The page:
Asian tech rivals pare back ‘superapp’ approach as losses mount


Grab and GoTo, two of South-East Asia’s leading superapps, are encountering difficulties as they navigate slower growth and a shift towards profitability. These companies, which sought to replicate the success of China’s WeChat, have been offering a range of services from ride-hailing to food delivery under one app, attracting global investors who bet on the region’s tech-savvy consumers and the surge in demand for digital services during the pandemic.

However, rising interest rates have made funding more expensive, forcing a reality check on their business models. The superapp approach, which relied on costly subsidies to attract customers, is facing a reckoning. To curb losses and achieve profitability, both Grab and GoTo have had to pare back certain business units, lay off employees, and reduce subsidies for services such as food delivery.

Grab, which recently reported a smaller quarterly loss of $244 million, saw slower growth in gross merchandise value (sales volumes) at just 3% in the first quarter of 2023, compared to 24% in 2022. Similarly, GoTo reported narrowing losses but slower growth in gross transaction value, which rose only 6% in the first quarter of this year.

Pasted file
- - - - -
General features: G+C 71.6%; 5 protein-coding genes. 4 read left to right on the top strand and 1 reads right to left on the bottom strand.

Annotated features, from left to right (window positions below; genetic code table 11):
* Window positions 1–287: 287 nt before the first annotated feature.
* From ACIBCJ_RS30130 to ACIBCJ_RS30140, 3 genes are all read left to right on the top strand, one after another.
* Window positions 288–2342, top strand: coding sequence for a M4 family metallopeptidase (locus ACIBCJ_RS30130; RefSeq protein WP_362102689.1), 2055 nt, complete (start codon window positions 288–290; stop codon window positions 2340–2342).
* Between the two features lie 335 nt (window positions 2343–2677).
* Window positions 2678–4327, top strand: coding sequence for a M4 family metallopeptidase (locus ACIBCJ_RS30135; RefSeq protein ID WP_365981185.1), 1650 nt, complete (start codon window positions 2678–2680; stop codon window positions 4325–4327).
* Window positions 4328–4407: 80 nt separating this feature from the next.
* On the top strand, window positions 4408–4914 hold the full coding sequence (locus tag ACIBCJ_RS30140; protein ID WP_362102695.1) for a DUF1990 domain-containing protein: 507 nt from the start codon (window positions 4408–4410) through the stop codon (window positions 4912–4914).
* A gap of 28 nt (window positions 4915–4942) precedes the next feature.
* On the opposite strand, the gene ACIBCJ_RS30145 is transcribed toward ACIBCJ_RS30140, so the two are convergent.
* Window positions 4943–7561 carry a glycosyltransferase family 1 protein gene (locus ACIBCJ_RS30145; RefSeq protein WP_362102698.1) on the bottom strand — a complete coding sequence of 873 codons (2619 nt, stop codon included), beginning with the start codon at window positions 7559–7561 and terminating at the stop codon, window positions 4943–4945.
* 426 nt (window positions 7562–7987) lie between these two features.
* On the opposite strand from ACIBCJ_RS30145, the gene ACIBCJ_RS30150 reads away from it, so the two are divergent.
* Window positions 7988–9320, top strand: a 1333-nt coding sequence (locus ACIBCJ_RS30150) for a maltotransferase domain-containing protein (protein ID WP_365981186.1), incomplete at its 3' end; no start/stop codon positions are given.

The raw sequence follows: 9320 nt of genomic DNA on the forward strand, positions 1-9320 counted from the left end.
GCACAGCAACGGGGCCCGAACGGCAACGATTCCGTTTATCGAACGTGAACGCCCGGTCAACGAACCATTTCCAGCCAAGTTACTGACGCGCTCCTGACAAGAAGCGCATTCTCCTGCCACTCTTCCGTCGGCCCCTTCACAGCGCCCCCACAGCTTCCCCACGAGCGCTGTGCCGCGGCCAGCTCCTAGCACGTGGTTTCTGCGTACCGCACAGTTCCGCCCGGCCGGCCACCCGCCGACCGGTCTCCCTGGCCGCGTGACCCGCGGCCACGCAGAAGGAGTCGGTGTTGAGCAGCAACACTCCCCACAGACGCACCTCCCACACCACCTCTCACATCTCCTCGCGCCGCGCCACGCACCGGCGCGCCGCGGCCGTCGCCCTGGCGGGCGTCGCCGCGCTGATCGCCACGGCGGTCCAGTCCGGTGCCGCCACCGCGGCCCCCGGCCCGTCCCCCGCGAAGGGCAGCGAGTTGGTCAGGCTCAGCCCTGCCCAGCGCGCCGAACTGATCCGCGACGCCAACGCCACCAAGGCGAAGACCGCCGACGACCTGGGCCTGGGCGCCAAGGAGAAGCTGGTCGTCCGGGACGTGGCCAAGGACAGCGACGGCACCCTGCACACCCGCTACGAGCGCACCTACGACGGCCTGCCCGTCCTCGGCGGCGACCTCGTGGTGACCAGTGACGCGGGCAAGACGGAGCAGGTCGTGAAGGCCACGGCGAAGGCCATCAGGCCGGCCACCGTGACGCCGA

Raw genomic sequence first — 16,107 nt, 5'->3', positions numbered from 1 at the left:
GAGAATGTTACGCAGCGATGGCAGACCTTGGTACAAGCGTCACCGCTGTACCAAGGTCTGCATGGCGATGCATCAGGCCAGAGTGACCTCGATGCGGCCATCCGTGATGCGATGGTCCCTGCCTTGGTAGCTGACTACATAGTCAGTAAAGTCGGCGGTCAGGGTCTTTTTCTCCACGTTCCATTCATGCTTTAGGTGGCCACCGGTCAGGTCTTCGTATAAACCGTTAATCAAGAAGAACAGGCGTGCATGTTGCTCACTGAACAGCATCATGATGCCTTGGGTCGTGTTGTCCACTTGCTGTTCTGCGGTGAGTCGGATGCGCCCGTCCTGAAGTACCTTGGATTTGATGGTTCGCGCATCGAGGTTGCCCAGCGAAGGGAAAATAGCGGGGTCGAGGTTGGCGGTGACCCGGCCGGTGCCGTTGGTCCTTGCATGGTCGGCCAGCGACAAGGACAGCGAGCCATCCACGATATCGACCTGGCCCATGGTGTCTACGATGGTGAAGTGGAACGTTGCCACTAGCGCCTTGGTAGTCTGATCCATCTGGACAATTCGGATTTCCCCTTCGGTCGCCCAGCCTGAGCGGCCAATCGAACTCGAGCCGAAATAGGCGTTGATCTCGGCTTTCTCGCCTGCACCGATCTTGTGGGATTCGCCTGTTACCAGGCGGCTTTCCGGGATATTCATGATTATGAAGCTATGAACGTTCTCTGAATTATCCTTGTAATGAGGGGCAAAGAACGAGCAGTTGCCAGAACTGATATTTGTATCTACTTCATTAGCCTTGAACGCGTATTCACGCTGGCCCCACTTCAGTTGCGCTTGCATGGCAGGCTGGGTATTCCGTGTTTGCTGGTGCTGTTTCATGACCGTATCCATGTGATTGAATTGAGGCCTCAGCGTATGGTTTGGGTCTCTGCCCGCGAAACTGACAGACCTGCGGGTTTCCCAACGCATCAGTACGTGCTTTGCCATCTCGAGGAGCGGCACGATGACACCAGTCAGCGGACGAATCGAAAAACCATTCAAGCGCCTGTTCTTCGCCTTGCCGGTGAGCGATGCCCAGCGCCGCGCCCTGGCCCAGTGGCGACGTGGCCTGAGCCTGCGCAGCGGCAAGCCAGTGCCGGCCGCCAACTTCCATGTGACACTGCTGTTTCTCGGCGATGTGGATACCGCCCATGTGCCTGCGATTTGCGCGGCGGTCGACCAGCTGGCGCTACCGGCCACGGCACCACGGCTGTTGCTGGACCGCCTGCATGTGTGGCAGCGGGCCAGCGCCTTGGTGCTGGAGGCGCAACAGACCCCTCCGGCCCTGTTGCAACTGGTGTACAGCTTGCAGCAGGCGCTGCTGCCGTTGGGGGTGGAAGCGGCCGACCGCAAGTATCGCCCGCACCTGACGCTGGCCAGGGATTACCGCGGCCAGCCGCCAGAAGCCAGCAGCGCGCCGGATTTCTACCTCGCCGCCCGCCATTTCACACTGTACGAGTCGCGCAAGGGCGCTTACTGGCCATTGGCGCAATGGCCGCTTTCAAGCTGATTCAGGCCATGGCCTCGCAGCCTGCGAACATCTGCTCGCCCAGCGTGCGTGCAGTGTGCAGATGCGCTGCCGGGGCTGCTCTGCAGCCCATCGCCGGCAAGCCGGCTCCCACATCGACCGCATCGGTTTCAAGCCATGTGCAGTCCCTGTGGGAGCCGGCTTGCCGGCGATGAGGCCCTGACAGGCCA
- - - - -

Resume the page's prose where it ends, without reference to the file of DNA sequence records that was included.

While some investors believe the superapp model still makes sense for capturing daily activities, others doubt whether these companies can deliver consistent profits. They face competition from well-financed Chinese rivals and other emerging competitors in the region.

Co-founder and CEO of GoTo, Patrick Walujo, has been appointed as chief executive, leading some investors to speculate that restructuring may be on the horizon.

Despite the challenges, some Grab executives remain optimistic about offering multiple services and achieving profitability akin to Uber, which offers both food delivery and mobility services. However, critics argue that the superapp model may be spread too thinly and needs more time to mature.

As the superapps in South-East Asia recalibrate their strategies, they aim to find a balance between growth and profitability. Achieving success in this dynamic and competitive landscape will be a critical test for the future of the superapp model in the region.

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